Obituary from Loomis Funeral Homes
Annie Belle Driggers Gilliam was born 19 May 1921 in Kingstree, Williamsburg, SC, USA. She is the daughter of Dixie Benjamin Driggers and Mattie Ella Todd. She was proud of being “the baby” of eight siblings. When she was two years old, the family moved to Sorrento, Lake County, Florida, USA. Dad and a brother rented two box cars and rode with the mules and equipment by rail. Another brother drove the family car with the family members that moved down. They moved into a farmhouse in remote Sorrento.
Later the family moved to a ‘station’ (fuel filling station and grocery) west of Apopka proper on two-lane State Road 441 between N Bradshaw Road and Cabel Avenue.
She worked many jobs and saved money that she invested in houses and properties in the area, even before marrying. A woman investing alone was unusual for the era. She credits her father with modeling savings and investing in land that caused her to start working at The Station at age 12 and saving all of her money to make that initial wartime land purchase. Her first of over 200 recorded land transactions was on 21 October 1943, as a single woman.
They were in the citrus caretaking business, among various other side businesses, including investing in properties and renting then selling houses. She and Garrett empowered many grove workers into owning their own homes instead of renting. For one piece of property on Clarcona Road near Apopka Boulevard, Annie Belle and Garrett bought WWII military barracks from the Orlando base and paid the Starbirds $500 each to move them to the land. The Gilliams rented these spacious homes and land to their grove workers until the two sold them the house and land. The couple would accept $5 a week if the employee could work a full week if enough work was not available for a full schedule they did not collect on the mortgage. She felt that helping these people ‘pull themselves up by their bootstraps’ with no handouts was a proud achievement in her life.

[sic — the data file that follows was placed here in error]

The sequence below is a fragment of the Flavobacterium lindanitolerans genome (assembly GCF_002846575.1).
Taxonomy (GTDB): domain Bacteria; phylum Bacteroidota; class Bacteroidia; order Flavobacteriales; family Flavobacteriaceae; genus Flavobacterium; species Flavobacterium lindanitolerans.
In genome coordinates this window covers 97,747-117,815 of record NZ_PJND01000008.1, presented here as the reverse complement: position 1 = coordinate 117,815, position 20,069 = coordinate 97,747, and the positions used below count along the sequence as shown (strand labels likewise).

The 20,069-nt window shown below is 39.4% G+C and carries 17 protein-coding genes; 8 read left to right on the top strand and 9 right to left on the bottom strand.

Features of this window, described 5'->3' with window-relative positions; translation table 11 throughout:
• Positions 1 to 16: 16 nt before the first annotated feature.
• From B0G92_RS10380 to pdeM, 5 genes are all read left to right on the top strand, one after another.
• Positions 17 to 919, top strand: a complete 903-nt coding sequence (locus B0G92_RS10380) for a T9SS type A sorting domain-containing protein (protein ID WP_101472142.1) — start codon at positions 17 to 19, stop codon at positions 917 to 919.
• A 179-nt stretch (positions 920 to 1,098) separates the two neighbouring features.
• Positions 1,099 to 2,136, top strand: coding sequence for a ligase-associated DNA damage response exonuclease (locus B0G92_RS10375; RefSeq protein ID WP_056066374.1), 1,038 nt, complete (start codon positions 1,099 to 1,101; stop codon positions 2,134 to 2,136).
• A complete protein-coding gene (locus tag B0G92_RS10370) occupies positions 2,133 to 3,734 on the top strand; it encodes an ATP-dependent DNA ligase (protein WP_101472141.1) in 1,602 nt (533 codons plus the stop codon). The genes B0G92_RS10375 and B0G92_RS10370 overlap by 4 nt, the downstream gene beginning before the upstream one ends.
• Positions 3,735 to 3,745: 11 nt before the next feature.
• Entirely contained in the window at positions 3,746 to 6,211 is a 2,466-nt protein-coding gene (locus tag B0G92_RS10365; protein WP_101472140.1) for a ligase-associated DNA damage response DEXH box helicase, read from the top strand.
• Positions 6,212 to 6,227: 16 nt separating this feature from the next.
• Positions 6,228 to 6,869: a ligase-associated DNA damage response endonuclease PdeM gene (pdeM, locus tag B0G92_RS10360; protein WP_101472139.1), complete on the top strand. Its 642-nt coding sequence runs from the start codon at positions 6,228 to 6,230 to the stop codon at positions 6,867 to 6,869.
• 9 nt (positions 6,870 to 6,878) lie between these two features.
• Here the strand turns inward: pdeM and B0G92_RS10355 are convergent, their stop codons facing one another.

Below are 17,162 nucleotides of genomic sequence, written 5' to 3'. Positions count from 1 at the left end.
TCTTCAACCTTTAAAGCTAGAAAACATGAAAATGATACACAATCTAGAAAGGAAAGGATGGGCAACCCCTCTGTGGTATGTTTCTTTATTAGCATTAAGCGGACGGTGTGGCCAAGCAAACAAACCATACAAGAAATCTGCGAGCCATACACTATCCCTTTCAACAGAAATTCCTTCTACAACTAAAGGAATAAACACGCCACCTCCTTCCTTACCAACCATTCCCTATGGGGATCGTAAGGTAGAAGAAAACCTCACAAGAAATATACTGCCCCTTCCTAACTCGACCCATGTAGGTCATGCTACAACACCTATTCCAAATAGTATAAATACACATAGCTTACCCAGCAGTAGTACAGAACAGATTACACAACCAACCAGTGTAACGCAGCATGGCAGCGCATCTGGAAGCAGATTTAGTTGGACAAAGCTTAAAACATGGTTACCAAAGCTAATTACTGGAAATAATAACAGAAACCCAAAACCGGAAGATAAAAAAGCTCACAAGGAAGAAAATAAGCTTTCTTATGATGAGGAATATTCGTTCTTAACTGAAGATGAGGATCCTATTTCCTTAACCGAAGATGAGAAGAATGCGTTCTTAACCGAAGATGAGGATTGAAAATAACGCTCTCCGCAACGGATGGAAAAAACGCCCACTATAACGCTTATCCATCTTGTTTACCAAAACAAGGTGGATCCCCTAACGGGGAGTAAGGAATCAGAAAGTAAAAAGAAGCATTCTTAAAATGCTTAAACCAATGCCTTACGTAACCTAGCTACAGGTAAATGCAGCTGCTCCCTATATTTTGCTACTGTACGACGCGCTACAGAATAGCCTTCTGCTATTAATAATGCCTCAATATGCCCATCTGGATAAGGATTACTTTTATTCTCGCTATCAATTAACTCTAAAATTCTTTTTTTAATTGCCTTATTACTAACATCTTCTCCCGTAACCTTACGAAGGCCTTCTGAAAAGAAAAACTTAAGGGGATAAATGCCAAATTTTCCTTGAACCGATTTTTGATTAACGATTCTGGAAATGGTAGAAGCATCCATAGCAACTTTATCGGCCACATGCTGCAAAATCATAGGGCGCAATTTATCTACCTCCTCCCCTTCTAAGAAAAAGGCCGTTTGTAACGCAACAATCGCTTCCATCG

Her daughter Beverly Ann Gilliam D. Byrd and their son Garrett ‘Boo’, Jr. were well and properly educated and went on to be very successful in life and produced grandchildren and great-grandchildren.
Besides her children, her proudest contribution to the community included being on the Board of Directors of the Apopka Historical Society at the Museum of Apopkans for fifty years. She was the curator of the artifacts of the museum up to her death. She preserved so very much of the formative and pioneering years of the greater Apopka area and Northwest Orange County area. She helped copywrite the book by Perrine Slim, “The Pennings of Perrine Slim” and other books written about the area.
Annie Belle, from age 2 to 97, lived in central Florida, mainly Apopka. Then moved for her last few months to reside in Tennessee with her granddaughter Dixie D. Knight, who cared for her well until Annie Belle died peacefully at sunrise on the 4th of November 2018 just days short of 97 and 1/2 years.
She was a diligent member of Magnolia Baptist Church in Apopka, FL, USA.
Her cemetery plot is beside her husband with her parents in Woodlawn Memorial Park, Gotha, Orange County, Florida.